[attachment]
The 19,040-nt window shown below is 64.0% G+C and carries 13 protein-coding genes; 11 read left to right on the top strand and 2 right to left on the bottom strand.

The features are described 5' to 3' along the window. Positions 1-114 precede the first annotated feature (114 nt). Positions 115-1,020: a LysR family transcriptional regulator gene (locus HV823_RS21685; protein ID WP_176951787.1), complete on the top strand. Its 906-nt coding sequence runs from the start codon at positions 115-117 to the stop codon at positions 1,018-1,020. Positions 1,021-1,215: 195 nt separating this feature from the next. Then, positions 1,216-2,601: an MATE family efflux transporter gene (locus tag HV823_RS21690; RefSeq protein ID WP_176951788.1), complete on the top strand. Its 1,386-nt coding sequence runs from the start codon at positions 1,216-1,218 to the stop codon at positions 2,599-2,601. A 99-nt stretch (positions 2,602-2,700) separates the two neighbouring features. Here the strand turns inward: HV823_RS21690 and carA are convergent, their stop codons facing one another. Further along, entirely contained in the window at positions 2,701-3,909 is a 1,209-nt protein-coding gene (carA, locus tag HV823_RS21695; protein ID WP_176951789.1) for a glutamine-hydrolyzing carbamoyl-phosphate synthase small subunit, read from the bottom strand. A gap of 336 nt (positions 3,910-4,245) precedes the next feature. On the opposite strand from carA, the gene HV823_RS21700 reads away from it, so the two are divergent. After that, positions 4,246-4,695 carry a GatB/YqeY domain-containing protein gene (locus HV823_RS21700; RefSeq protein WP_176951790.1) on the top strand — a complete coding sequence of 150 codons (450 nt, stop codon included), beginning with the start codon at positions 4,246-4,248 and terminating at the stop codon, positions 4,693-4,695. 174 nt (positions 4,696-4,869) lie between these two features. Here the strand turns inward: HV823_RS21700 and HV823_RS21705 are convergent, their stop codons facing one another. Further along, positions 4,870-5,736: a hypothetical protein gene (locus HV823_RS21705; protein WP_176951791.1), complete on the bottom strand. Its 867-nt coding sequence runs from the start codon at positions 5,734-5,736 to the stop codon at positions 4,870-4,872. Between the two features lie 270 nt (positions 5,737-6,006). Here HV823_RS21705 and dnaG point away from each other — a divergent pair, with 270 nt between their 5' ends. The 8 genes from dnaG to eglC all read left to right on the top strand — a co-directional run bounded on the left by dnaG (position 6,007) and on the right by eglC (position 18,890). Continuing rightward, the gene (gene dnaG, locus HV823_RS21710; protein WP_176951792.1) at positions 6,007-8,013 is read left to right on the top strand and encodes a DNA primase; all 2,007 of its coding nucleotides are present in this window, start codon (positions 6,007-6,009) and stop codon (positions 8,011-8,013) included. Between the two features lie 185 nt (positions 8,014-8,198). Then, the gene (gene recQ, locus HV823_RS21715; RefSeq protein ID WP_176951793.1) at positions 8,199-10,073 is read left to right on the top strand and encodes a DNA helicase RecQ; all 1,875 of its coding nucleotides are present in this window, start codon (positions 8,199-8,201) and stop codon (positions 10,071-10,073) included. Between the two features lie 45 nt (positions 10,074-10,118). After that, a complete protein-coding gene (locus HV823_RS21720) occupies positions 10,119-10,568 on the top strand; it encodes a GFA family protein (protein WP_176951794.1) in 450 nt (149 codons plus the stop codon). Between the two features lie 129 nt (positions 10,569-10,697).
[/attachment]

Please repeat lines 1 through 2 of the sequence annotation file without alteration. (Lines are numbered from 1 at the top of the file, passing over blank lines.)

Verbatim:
The 19,040-nt window shown below is 64.0% G+C and carries 13 protein-coding genes; 11 read left to right on the top strand and 2 right to left on the bottom strand.

The features are described 5' to 3' along the window. Positions 1-114 precede the first annotated feature (114 nt). Positions 115-1,020: a LysR family transcriptional regulator gene (locus HV823_RS21685; protein ID WP_176951787.1), complete on the top strand. Its 906-nt coding sequence runs from the start codon at positions 115-117 to the stop codon at positions 1,018-1,020. Positions 1,021-1,215: 195 nt separating this feature from the next. Then, positions 1,216-2,601: an MATE family efflux transporter gene (locus tag HV823_RS21690; RefSeq protein ID WP_176951788.1), complete on the top strand. Its 1,386-nt coding sequence runs from the start codon at positions 1,216-1,218 to the stop codon at positions 2,599-2,601. A 99-nt stretch (positions 2,602-2,700) separates the two neighbouring features. Here the strand turns inward: HV823_RS21690 and carA are convergent, their stop codons facing one another. Further along, entirely contained in the window at positions 2,701-3,909 is a 1,209-nt protein-coding gene (carA, locus tag HV823_RS21695; protein ID WP_176951789.1) for a glutamine-hydrolyzing carbamoyl-phosphate synthase small subunit, read from the bottom strand. A gap of 336 nt (positions 3,910-4,245) precedes the next feature. On the opposite strand from carA, the gene HV823_RS21700 reads away from it, so the two are divergent. After that, positions 4,246-4,695 carry a GatB/YqeY domain-containing protein gene (locus HV823_RS21700; RefSeq protein WP_176951790.1) on the top strand — a complete coding sequence of 150 codons (450 nt, stop codon included), beginning with the start codon at positions 4,246-4,248 and terminating at the stop codon, positions 4,693-4,695. 174 nt (positions 4,696-4,869) lie between these two features. Here the strand turns inward: HV823_RS21700 and HV823_RS21705 are convergent, their stop codons facing one another. Further along, positions 4,870-5,736: a hypothetical protein gene (locus HV823_RS21705; protein WP_176951791.1), complete on the bottom strand. Its 867-nt coding sequence runs from the start codon at positions 5,734-5,736 to the stop codon at positions 4,870-4,872. Between the two features lie 270 nt (positions 5,737-6,006). Here HV823_RS21705 and dnaG point away from each other — a divergent pair, with 270 nt between their 5' ends. The 8 genes from dnaG to eglC all read left to right on the top strand — a co-directional run bounded on the left by dnaG (position 6,007) and on the right by eglC (position 18,890). Continuing rightward, the gene (gene dnaG, locus HV823_RS21710; protein WP_176951792.1) at positions 6,007-8,013 is read left to right on the top strand and encodes a DNA primase; all 2,007 of its coding nucleotides are present in this window, start codon (positions 6,007-6,009) and stop codon (positions 8,011-8,013) included. Between the two features lie 185 nt (positions 8,014-8,198). Then, the gene (gene recQ, locus HV823_RS21715; RefSeq protein ID WP_176951793.1) at positions 8,199-10,073 is read left to right on the top strand and encodes a DNA helicase RecQ; all 1,875 of its coding nucleotides are present in this window, start codon (positions 8,199-8,201) and stop codon (positions 10,071-10,073) included. Between the two features lie 45 nt (positions 10,074-10,118). After that, a complete protein-coding gene (locus HV823_RS21720) occupies positions 10,119-10,568 on the top strand; it encodes a GFA family protein (protein WP_176951794.1) in 450 nt (149 codons plus the stop codon). Between the two features lie 129 nt (positions 10,569-10,697).